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I am trying to show that assuming for an analytic $f$ we have $|f|$ is also analytic. That the original f must be constant.

My original thought was to use the Cauchy Riemann equations to try and show that the partial derivatives are equal to their negatives. I am unsure how to carry this out however, as I am struggling to express the partial derivatives of $|f|$ in terms of the partial derivatives of $f$.

Could someone please let me know if I'm on the right track, or else give me a nudge in the correct direction.

Thanks in advance

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    $\begingroup$ Analytic where? Connectivity has to enter into this somehow. $\endgroup$ – zhw. Dec 2 '18 at 19:12
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$|f|=|u+iv|=\sqrt{u^2+v^2}$ is analytic, $u=u(x,y), v=v(x,y)$.

$\implies |f|=U+iV; U=\sqrt{u^2+v^2}, V=0$

$U_x=V_y\implies uu_x+vv_x=0$

$U_y=-V_x\implies uu_y+vv_y=0$

From the analyticity of $f$, we have $u_x=v_y, u_y=-v_x;$

$\implies uu_x-vu_y=0$

$\implies uu_y+vu_x=0$

$\implies (u^2+v^2)u_y=(u^2+v^2)u_x=0$

For non-trivial solution, $u^2+v^2\neq0$

$\implies u_x=u_y=v_x=v_y=0$

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  • $\begingroup$ I used dyU=-dxV=0 to get udyu+vdxu=0 how do you then get to dyu=dxu=0 $\endgroup$ – user601175 Dec 2 '18 at 17:19
  • $\begingroup$ I edited the answer for the complete solution. $\endgroup$ – Shubham Johri Dec 2 '18 at 17:59
  • $\begingroup$ could you explain the trivial case more rigorously please. what if the function is 0 in a non empty region $\endgroup$ – Dis-integrating Nov 30 at 21:28
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If $f$ and $|f|$ are both analytic (in the whole complex plane $\mathbb C$), $g:=\frac{f}{1+|f|}$ is analytic in the whole complex plane and $|g|< 1$. So $g$ is constant $f=c(1+|f|)$ and, in particular, $|f|=|c|(1+|f|)=|c|+|c||f|$ and $|f|=\frac{|c|}{1-|c|}$ and you have that $|f|$ is constant. Then, using that $f=c(1+|f|)$, you'll get that $f=c\left(1+\frac{|c|}{1-|c|}\right)$ which is a constant.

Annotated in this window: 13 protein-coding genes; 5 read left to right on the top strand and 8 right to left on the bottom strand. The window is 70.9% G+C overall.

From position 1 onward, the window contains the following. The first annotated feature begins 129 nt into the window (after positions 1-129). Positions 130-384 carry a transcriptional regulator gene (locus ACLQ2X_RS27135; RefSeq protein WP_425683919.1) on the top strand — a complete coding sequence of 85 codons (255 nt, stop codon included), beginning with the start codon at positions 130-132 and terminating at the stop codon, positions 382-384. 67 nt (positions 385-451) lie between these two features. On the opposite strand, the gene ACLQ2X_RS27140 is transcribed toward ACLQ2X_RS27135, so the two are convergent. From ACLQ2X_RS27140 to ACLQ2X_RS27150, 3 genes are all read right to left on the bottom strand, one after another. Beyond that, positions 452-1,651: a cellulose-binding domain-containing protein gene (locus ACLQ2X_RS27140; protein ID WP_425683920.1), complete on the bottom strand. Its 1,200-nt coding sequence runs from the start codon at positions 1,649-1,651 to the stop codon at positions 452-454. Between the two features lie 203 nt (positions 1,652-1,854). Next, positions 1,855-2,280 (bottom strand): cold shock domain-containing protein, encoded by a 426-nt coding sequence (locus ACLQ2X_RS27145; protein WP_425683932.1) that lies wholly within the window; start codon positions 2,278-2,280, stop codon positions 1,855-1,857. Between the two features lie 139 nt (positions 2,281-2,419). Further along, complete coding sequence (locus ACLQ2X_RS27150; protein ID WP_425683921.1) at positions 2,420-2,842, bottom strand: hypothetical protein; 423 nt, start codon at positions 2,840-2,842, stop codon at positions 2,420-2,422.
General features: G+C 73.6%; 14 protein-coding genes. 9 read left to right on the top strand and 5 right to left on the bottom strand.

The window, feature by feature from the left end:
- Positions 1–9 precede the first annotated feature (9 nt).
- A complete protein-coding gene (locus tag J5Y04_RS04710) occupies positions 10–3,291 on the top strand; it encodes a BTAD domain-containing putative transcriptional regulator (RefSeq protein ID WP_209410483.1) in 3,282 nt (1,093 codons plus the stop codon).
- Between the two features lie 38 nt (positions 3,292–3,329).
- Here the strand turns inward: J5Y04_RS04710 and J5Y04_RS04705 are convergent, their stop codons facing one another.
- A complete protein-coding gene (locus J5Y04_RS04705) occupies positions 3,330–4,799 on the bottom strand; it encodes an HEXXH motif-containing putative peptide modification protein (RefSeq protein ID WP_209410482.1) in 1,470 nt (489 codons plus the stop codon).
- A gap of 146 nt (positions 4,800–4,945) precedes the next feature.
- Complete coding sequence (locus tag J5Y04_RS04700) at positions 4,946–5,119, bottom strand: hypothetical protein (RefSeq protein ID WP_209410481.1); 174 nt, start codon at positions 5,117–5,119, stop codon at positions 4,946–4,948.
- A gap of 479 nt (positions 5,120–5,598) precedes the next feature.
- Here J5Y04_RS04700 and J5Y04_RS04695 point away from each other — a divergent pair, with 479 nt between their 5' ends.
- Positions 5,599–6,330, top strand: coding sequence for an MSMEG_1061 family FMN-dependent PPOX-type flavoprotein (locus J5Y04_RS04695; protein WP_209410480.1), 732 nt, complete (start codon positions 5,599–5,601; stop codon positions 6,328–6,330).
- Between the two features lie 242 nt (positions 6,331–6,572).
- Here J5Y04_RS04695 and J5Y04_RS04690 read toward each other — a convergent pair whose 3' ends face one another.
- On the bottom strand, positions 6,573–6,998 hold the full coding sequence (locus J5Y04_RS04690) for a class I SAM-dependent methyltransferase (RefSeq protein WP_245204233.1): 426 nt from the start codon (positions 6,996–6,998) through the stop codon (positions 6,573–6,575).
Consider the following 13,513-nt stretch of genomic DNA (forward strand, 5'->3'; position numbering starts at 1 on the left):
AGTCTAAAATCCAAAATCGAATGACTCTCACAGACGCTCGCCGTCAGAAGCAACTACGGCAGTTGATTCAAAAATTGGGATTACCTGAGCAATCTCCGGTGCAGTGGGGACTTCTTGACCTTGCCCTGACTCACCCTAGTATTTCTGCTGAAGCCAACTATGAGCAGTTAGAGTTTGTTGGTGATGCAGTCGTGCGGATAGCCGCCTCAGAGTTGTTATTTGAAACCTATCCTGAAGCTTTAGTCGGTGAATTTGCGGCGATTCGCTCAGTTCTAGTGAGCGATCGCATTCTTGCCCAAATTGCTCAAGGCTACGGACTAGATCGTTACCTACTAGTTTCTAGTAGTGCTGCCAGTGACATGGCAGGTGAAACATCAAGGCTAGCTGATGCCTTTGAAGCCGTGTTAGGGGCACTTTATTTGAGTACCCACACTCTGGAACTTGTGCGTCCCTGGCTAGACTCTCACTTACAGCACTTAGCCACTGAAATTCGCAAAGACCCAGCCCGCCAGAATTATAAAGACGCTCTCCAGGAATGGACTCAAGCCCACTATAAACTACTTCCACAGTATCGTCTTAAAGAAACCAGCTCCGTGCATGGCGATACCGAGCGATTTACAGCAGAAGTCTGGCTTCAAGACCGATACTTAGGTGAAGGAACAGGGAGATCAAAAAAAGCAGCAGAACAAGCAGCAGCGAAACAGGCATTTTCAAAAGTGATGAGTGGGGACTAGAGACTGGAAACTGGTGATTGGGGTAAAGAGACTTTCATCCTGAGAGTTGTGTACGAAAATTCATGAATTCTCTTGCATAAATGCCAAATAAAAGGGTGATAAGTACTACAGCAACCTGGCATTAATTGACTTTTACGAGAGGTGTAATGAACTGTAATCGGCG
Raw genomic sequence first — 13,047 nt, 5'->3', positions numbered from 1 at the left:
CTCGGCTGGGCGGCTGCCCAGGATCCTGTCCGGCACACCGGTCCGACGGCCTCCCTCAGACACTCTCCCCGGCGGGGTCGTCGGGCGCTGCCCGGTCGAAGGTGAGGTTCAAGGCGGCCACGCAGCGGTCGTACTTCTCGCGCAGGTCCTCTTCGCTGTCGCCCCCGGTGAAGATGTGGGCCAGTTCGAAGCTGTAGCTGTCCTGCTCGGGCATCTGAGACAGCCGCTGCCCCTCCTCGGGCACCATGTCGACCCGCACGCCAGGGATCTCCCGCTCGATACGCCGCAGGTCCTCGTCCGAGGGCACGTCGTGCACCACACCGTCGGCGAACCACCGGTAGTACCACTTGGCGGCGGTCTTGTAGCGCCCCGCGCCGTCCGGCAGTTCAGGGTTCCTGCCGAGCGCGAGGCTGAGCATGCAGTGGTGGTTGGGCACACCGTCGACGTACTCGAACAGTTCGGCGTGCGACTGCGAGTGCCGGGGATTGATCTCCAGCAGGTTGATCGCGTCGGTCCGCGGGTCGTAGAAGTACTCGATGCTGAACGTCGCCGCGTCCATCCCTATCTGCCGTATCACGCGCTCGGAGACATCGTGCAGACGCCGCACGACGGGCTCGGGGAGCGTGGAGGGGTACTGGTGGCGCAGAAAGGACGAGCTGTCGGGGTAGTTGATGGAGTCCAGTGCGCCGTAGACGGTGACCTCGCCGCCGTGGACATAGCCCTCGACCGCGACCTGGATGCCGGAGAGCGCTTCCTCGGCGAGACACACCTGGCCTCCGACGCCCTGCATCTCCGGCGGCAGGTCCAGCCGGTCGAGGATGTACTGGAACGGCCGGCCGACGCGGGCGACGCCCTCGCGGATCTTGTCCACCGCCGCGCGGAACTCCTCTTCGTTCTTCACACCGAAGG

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  • $\begingroup$ How do you know that g is constant. Are all analytic functions with modulus <1 constant? $\endgroup$ – user601175 Dec 2 '18 at 17:08
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    $\begingroup$ Any bounded entire function is constant (Liouville's Theorem) $\endgroup$ – Tito Eliatron Dec 2 '18 at 17:10
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Assume $f,|f|$ are analytic in the connected open set $U.$ If $f\equiv 0,$ we're done. Otherwise, using continuity, there is a disc $D(a,r)\subset U$ where $f$ is nonzero. Now $|f|$ analytic implies $|f|^2= f\bar f$ is analytic. Thus in $D(a,r),$ $(f\bar f)/f = \bar f$ is analytic. Now use the CR equations (this is easy) to see $f$ must be constant in $D(a,r),$ hence constant in $U$ by the identity principle.

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